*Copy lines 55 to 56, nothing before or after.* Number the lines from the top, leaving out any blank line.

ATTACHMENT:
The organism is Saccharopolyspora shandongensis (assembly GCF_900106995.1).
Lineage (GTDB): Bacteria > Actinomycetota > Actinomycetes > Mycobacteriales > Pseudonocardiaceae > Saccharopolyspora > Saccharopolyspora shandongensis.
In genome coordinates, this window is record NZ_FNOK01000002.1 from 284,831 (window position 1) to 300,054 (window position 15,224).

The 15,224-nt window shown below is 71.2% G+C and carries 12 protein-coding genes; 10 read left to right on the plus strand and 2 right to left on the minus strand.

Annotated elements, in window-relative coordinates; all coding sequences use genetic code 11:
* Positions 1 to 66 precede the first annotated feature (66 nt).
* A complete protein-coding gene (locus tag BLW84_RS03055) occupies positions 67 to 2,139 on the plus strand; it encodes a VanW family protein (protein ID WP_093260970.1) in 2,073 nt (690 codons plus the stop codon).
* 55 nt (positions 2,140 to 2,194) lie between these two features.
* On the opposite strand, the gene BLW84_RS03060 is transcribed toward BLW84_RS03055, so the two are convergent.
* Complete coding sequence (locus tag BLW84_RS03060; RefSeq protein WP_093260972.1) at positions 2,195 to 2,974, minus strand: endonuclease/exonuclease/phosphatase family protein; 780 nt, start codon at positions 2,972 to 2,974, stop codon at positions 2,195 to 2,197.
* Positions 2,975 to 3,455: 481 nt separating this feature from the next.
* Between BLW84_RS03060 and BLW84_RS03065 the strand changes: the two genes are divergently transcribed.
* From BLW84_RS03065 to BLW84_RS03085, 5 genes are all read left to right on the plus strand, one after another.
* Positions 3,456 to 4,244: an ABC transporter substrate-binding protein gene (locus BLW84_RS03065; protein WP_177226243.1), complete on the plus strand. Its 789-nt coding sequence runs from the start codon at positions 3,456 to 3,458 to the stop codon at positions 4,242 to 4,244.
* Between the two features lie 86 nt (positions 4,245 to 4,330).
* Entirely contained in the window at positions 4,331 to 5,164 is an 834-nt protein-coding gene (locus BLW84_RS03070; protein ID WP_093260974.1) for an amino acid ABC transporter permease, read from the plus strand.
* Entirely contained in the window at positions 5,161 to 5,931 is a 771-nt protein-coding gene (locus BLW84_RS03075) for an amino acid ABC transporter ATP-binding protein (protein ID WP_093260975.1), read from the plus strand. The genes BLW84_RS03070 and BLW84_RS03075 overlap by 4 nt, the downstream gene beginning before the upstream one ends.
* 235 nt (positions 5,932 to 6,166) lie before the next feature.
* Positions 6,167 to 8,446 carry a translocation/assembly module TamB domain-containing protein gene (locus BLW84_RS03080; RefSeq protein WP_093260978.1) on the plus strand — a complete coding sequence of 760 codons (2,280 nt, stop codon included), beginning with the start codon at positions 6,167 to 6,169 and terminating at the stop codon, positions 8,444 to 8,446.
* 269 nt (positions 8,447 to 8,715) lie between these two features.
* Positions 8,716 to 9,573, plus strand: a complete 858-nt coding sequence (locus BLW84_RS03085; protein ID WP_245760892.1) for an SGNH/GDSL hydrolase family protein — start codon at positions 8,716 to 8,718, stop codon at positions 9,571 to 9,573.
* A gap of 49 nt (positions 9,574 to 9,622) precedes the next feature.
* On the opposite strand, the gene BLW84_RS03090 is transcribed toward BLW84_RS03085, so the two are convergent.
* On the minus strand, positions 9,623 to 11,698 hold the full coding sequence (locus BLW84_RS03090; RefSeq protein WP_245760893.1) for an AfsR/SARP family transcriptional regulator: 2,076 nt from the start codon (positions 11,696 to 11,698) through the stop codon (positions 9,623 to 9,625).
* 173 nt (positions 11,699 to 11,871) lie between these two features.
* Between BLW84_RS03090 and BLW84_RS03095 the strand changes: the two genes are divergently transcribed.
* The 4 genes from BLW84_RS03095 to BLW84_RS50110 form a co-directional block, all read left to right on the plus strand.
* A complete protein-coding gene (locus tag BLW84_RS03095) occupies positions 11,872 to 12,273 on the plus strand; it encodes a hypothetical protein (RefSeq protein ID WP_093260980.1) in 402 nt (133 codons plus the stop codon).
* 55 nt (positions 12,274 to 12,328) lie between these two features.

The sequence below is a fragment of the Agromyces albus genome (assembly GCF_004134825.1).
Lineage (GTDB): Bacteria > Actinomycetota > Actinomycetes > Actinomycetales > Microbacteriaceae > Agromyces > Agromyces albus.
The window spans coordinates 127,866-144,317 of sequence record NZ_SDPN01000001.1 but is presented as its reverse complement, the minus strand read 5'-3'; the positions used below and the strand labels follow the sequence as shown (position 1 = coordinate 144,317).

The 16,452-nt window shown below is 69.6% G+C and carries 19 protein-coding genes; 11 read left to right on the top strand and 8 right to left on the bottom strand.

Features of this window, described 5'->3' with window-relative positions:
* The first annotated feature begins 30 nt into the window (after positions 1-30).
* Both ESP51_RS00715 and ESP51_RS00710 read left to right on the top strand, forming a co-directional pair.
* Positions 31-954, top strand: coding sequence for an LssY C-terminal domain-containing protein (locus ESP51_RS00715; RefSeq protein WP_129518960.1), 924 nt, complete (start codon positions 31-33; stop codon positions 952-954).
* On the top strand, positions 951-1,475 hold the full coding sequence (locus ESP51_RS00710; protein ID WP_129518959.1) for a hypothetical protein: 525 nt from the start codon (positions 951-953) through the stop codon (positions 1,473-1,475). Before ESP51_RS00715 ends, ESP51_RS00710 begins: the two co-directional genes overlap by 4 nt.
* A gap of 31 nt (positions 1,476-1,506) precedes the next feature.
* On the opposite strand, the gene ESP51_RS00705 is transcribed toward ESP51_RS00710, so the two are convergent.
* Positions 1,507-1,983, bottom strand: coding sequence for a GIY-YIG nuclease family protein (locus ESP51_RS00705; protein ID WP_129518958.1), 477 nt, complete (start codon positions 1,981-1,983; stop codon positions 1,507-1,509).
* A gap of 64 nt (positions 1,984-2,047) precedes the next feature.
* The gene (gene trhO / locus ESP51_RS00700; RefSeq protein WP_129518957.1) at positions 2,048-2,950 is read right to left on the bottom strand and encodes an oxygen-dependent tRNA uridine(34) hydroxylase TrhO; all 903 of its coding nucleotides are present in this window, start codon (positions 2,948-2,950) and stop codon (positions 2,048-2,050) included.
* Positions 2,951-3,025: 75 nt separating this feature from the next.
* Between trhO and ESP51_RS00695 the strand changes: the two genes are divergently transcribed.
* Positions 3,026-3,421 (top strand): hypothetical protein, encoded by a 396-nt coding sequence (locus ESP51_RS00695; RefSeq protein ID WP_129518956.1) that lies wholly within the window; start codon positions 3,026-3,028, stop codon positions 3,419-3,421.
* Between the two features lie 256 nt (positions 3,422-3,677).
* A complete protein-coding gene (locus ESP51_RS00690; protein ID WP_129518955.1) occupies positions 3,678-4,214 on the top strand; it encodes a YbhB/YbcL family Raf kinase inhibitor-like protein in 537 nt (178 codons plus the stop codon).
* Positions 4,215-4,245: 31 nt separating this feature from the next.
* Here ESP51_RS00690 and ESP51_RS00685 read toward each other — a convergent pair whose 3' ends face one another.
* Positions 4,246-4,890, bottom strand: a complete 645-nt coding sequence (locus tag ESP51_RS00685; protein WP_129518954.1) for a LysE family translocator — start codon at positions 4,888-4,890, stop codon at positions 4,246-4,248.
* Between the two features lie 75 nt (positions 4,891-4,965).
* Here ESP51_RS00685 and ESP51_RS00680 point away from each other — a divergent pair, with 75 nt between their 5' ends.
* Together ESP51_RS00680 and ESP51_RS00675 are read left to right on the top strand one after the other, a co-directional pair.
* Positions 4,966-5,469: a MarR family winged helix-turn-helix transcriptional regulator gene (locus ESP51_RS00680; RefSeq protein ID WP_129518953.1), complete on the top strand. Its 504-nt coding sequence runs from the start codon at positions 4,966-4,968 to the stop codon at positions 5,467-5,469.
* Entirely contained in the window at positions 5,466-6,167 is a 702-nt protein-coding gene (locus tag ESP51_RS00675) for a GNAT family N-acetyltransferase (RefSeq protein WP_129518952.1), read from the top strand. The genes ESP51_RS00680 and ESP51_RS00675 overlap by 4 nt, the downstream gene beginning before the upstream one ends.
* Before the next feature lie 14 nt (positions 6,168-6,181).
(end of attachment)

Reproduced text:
* Positions 4,966-5,469: a MarR family winged helix-turn-helix transcriptional regulator gene (locus ESP51_RS00680; RefSeq protein ID WP_129518953.1), complete on the top strand. Its 504-nt coding sequence runs from the start codon at positions 4,966-4,968 to the stop codon at positions 5,467-5,469.
* Entirely contained in the window at positions 5,466-6,167 is a 702-nt protein-coding gene (locus tag ESP51_RS00675) for a GNAT family N-acetyltransferase (RefSeq protein WP_129518952.1), read from the top strand. The genes ESP51_RS00680 and ESP51_RS00675 overlap by 4 nt, the downstream gene beginning before the upstream one ends.